All the Bright Places
By Jennifer Niven
Expected publication January 6, 2015 by Knopf
Theodore Finch and Violet Markey meet unexpectedly in the bell tower of their school. Finch is thinking about ending it all but stops when he talks Violet off the tower. Seeing something in her, he chooses her as a partner for a school project, determined to get to know her better. Violet, initially resistant to Finch's aggressive friendship, begins to see something special. But circumstances beyond their control will interfere and neither will come out of this unharmed.
First, let's pretend this book is not billed as The Fault in Our Stars meets Eleanor and Park because the similarities between the three are rather few. This is obviously an advertising strategy. But, I was intrigued by this book as I've read a couple of Niven's adult books and enjoyed them, though this one is a significant departure from what I've read (her adult novels are historical fiction). I was also interested in reading a new book focusing on mental illness in young adults and Violet's grief over the death of her sister held appeal for me as well (as terrible as that sounds).
I'm a bit disappointed in this one overall, though there are several things I liked about it. I liked the dual narration - I think Niven does a good job of making Finch and Violet's voices distinctive enough to make it easy to tell them apart while reading. As I mentioned, Violet's grief over her sister's death was appealing to me - I'm always looking for new portrayals of sibling loss in books for young people. While I think Niven handled Violet's grief well, it's not the best example of this kind of loss I've seen and I was left wanting an even deeper exploration of it. Finch and Violet's Wander Indiana school assignment was great and inspired me to get back to wandering myself (incidentally, something I did a lot of while living in Indiana). I think their wanderings captured a lot of the teenage experience quite well and I appreciated Niven highlighting how much we should appreciate the beautiful and quirky of our country.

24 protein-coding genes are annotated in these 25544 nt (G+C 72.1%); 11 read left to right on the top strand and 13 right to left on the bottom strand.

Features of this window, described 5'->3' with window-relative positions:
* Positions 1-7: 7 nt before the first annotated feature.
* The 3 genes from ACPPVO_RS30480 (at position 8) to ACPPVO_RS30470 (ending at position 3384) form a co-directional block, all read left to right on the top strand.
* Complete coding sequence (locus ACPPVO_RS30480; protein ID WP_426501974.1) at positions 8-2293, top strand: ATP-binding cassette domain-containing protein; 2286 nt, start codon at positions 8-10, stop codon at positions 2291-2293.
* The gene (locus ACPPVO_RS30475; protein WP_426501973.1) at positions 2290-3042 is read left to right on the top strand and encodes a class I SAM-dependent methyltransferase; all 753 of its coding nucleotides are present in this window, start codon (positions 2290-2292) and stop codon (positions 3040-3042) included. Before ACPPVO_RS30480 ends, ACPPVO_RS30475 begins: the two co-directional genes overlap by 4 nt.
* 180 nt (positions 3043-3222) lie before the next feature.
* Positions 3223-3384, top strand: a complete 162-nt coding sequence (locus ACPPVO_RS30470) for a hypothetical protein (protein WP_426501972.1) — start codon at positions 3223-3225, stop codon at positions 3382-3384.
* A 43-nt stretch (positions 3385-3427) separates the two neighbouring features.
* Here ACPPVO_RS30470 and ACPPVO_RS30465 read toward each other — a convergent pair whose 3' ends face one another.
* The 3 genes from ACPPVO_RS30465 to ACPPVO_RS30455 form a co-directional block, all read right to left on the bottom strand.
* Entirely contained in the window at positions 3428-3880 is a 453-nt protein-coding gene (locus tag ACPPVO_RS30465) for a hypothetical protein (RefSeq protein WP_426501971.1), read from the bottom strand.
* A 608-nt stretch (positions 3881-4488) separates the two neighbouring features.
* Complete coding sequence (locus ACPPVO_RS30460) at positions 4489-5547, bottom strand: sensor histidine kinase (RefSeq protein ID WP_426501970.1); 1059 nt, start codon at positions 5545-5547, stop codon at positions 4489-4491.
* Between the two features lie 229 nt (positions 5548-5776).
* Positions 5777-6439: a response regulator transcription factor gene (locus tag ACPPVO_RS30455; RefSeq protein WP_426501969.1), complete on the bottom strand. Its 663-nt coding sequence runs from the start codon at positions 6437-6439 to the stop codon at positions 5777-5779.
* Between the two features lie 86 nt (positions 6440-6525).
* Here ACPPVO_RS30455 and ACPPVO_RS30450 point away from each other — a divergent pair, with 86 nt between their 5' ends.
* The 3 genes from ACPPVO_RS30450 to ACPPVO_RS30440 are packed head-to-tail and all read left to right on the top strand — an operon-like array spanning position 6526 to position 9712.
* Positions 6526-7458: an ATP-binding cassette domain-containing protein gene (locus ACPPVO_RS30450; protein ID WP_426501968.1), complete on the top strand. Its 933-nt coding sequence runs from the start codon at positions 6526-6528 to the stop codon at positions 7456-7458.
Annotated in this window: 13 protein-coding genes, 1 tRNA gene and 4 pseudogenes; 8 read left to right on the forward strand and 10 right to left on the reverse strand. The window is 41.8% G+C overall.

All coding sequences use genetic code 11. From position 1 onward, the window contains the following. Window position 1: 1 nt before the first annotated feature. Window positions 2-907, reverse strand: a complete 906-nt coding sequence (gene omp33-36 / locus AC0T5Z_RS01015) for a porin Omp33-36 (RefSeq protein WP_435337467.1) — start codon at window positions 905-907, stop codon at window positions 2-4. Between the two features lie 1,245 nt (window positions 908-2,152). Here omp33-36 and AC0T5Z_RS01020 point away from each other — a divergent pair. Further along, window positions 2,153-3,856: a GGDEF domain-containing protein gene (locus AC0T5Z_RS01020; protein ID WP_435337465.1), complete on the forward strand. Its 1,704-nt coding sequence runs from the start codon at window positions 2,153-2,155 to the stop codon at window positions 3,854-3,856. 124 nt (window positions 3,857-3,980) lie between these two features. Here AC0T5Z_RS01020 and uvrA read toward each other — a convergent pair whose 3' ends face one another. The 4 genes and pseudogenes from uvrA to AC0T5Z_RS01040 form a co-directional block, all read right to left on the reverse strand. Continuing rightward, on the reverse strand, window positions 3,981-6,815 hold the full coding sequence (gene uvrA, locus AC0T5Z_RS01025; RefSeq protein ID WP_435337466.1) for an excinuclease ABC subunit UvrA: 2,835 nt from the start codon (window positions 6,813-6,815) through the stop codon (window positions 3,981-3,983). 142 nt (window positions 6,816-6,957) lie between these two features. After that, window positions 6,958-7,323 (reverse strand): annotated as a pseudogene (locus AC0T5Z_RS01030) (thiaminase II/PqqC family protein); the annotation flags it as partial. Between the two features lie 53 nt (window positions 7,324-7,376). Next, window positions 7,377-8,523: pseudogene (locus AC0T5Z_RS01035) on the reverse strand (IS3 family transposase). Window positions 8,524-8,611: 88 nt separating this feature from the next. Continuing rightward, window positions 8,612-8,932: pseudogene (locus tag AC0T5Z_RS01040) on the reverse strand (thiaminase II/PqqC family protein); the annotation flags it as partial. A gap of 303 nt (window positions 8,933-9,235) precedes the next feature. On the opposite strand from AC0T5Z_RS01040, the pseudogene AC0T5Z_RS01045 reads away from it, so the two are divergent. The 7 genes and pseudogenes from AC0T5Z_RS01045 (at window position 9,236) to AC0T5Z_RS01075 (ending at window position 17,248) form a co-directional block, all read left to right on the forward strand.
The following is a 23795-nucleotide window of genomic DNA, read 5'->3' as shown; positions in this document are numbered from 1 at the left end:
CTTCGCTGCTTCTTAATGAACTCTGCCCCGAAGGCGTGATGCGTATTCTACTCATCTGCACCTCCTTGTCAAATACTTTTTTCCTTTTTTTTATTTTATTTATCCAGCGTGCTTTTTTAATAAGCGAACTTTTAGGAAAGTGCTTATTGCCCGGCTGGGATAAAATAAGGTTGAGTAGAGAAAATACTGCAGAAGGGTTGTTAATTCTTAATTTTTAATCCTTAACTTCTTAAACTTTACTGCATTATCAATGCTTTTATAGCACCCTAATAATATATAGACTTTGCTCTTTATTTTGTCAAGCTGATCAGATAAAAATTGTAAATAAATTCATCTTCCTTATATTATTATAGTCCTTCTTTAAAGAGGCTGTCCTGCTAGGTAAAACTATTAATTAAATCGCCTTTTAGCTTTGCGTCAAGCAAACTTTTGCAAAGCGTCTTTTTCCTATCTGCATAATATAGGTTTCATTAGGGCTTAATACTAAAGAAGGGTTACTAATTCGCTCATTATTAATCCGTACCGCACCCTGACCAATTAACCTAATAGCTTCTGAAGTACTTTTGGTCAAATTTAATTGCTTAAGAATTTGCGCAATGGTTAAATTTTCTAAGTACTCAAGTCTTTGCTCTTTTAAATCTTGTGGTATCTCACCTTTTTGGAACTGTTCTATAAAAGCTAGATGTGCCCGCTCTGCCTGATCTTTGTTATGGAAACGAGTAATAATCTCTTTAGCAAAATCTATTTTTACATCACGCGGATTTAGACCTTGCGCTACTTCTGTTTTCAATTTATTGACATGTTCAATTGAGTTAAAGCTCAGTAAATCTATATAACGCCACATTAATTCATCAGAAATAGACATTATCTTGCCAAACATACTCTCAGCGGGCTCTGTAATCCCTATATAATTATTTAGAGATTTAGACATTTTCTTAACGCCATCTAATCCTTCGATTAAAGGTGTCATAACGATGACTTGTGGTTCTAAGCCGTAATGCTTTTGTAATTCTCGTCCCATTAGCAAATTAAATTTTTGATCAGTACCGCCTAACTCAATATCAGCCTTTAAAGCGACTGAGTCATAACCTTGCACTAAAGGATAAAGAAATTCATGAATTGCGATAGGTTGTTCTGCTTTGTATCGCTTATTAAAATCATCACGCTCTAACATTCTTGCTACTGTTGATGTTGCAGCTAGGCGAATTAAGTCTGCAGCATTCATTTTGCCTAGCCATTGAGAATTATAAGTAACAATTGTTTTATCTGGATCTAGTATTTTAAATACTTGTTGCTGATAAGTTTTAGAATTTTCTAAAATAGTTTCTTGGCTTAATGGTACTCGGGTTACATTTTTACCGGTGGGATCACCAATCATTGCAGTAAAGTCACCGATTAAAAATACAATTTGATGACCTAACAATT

The other significant aspect of this book I enjoyed goes into SPOILER territory, so look away if you want to remain unspoiled. I appreciated that, in order to tell the most honest story, Niven let Finch kill himself. It was evident that, despite the perfect days he was sharing with Violet, Finch was dealing with a mental illness that was consistently overwhelming him. And he was dealing with it alone, despite his regular counseling sessions. I think the story would have felt false if Violet's relationship with Finch had somehow saved him from his suicide, though that would, of course, have been the happier ending. I also appreciated that Niven highlighted an important aspect of mental illness - the reluctance to be diagnosed. Finch's downward spiral seems to accelerate from the moment that an actual illness - bipolar disorder - is mentioned to him. Because of the stigma attached to mental illness, it's often quite difficult for those suffering to want the diagnosis because it makes them feel less than. Finally, as mad as it made me in the context of the story, I thought Niven did a great job highlighting Finch's parents' denial that anything could be wrong with their son. It can be deceptively easy to write off mental illness as simply one's personality, and I though Niven was smart in bringing this into the story.
So what didn't I like about the book? The relationship that develops between Finch and Violet had some uncomfortable feelings for me. Finch gets a bit obsessive in his pursuit of Violet and we are supposed to see this as heroic and endearing - he did save her life after all. But, it's a bit inappropriate in places. As much as I appreciated the realistic sex scenes between the two, I wonder if the book wouldn't have worked just as well had the two remained friends only. The ending was also a bit rushed and, perhaps, a little too convenient in places and a little too upsetting in others.
Overall, though, this is a good book for its subject and one that will definitely find an audience with teen readers.
Thanks to the publisher for a digital advance reader's copy, provided via Edelweiss.